Mon. May 20th, 2024

Bauhinia, Clifton Village: Review

Spread the love

When tasked with looking for a cheapish, relaxed restaurant in Clifton to catch up with a friend over an early evening weekday dinner, Bauhinia seemed like a good option. There were three key reasons for the choice: it had been recommended by friends and colleagues, it’s somewhere I’d not been before, and it offers an early evening menu of a starter and a main (from a selection from the main menu) for £8.90 per head – including Saturdays and Sundays…

Describing itself as a ‘pan-Asian bar-restaurant’, Bauhinia offers ‘well-made, well-sourced and delicious food to locals at midweek prices’. Nestled on Boyces Avenue in Clifton Village, a relaxed bar area at the front leads through to a cosy and comfortable dining area in the back room of the restaurant: an intimate, relatively dark room more reminiscent of a cocktail bar than a restaurant.  They also have a downstairs dining area that is available to hire. Our very friendly and smiley waitress took our drinks order (elderflower presse for us – though there is a substantial alcoholic drinks menu and you can bring your own wine) and left us to browse the menu.

The menu offers South-East Asian food, including Japanese, Thai, Singaporean, Chinese, Malaysian, Mongolian and more. The range of dishes is extensive (you can see it on their website) and averagely-priced for a restaurant of this type: you’re looking at £4-£8 for starters and about £7-£13 for mains. We also had a small blackboard left on the edge of our table, inviting us to try Bauhinia’s seasonal specials…including a monkfish tempura starter (£7.50), and a pan fried scallop and asparagus main (£14.50).

I mentioned in my review of Thai Classic that I’m a big fan of Tom Yum soup, so I was glad to see that Tom Yum Gai (chicken, but veggie option also available) was on the early bird menu. We both went for this option in the end.

Normally £4.50, we were amazed at the size of the portion that we were presented with, and the generosity in terms of the amount of chicken that we were given. They were huge chunks of chicken, though, and quite difficult to eat with a spoon!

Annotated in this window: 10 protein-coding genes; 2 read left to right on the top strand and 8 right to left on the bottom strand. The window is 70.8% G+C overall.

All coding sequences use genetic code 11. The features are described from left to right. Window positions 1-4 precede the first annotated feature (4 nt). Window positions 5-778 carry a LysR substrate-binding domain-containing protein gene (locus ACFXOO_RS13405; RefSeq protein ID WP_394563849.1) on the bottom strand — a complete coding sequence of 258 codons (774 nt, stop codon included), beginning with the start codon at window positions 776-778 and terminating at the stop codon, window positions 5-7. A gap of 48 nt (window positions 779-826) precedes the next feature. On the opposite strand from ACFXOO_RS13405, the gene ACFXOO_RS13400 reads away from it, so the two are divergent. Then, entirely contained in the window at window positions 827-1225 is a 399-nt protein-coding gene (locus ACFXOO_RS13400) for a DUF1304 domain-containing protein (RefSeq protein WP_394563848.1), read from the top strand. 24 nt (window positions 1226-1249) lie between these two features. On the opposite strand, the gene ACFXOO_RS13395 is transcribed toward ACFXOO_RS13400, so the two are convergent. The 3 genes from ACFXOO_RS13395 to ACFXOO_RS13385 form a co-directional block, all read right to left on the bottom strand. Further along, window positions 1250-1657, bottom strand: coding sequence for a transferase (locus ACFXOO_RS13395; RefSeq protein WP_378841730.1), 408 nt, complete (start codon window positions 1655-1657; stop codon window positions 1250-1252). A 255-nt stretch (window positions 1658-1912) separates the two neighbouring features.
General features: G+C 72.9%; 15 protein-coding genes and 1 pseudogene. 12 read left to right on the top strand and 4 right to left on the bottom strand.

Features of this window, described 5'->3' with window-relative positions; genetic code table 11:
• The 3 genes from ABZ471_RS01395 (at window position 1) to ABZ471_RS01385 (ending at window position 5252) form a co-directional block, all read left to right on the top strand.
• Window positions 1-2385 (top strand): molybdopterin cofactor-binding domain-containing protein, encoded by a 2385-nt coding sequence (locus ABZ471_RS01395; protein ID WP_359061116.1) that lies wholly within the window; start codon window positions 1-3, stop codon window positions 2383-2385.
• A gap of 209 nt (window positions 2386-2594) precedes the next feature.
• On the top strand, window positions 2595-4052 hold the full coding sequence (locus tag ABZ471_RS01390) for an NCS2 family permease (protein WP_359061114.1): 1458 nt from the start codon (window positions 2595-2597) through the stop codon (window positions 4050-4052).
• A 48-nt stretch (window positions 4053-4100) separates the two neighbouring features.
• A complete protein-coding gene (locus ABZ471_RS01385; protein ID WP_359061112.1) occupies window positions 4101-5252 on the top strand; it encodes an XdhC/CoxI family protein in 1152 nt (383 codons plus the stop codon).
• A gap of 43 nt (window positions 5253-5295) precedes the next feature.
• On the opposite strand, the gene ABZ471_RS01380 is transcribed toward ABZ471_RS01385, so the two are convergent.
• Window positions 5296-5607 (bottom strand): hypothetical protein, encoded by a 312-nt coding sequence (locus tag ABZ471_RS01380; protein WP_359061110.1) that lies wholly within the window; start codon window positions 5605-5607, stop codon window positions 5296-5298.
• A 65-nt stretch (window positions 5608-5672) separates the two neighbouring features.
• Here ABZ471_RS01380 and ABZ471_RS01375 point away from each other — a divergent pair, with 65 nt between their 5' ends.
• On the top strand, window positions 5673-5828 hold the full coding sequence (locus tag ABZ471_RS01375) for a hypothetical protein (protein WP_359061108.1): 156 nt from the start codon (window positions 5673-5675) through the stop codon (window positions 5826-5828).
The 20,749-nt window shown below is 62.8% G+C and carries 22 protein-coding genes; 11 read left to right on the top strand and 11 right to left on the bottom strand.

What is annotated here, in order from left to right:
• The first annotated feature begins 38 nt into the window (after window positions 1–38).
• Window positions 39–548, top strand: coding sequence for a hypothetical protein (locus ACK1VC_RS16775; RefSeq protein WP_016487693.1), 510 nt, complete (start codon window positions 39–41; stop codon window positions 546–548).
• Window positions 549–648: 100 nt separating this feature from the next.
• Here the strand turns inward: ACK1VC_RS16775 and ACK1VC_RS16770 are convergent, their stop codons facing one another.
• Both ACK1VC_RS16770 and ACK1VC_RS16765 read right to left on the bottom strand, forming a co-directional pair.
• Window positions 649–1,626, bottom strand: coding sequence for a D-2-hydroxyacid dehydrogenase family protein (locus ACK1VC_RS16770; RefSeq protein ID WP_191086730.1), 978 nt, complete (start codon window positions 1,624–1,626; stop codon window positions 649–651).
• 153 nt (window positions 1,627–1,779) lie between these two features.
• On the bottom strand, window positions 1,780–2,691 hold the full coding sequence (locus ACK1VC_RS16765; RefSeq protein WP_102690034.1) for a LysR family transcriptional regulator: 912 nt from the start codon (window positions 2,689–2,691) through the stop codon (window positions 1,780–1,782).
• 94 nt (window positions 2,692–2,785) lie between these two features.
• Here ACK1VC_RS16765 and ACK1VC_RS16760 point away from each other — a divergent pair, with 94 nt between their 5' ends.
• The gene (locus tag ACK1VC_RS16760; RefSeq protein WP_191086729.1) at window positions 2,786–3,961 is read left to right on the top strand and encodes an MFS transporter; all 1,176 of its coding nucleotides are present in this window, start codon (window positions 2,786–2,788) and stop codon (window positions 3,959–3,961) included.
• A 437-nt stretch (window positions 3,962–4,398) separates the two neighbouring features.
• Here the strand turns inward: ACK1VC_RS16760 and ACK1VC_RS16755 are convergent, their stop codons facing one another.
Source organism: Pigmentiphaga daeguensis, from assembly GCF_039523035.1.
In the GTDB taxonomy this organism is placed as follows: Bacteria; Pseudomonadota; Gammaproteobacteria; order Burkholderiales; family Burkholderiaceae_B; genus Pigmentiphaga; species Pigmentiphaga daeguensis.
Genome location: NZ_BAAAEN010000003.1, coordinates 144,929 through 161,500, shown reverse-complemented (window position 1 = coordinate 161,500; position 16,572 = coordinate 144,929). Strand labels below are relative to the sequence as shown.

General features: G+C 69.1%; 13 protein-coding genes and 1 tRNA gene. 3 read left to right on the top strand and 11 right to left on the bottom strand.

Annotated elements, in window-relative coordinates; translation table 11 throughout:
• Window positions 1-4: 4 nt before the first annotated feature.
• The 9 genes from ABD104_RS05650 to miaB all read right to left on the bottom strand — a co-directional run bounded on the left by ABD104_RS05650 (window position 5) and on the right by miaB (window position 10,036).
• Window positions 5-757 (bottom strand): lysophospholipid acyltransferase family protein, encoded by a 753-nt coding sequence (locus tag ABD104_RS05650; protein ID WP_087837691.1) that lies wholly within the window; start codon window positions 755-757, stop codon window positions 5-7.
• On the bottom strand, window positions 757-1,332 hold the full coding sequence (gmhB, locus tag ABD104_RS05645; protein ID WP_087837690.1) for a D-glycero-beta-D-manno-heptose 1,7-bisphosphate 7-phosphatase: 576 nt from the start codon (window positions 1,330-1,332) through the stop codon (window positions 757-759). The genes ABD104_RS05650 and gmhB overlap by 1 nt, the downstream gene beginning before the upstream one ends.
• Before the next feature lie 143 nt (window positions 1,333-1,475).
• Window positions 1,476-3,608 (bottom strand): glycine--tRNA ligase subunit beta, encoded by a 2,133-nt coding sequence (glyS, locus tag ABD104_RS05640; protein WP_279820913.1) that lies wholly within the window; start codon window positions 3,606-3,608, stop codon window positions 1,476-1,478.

The flavour of the soup was lovely, and the huge pieces of galangal and sliced lemongrass really stood out. I’m not entirely sure why there were quartered tomatoes in there, though, and we both thought the heat was quite mild for Tom Yum.

Onto the mains, and Thai basil chicken for my friend (normally £8.50), which she enjoyed, but again thought was a little mild on the chilli front.

I chose the Singapore fried noodles (normally £8.50) -a mound of tasty, slightly crispy vermicelli noodles topped with two king prawns and stir fried with beansprouts, peppers, spring onions, ribbons of egg and slices of fish cake. I really enjoyed my main, and cleaned my plate…again, however, I was expecting a little more heat from the dish. But again, they didn’t skimp on the portion size – something that normally tends to happen with early evening menus.

All in all, an absolute bargain for just £8.90 each, and I’d highly recommend Bauhinia as a stylish venue for a relaxed and friendly early evening meal. Service was fantastic throughout the evening, and the number of diners that passed through the door while we were there is testament to the place’s popularity. I’d recommend giving the place a go if you’re a fan of Asian cuisine.



Telephone: 0117 973 3138

Address: 5a Boyces Avenue, Bristol BS8 4AA

Find Bauhinia on the Bristol Bites Directory…

Related Post

2 thoughts on “Bauhinia, Clifton Village: Review”
  1. Dreadful dreadful dreadful. Such rude service. Mentioned their laksa was
    Watery and you would
    Think I had
    Killed their mum. Used to live in Singapore and this is not even comparable. Bauhinia does several cuisines badly. Worst restaurant in Bristol I think. Thai garden in bedminster much better as is everywhere else. If you want dreadful English oriental food bauhinia is your place.

    Cannot say how bad it was

    Star and do

Leave a Reply

Your email address will not be published. Required fields are marked *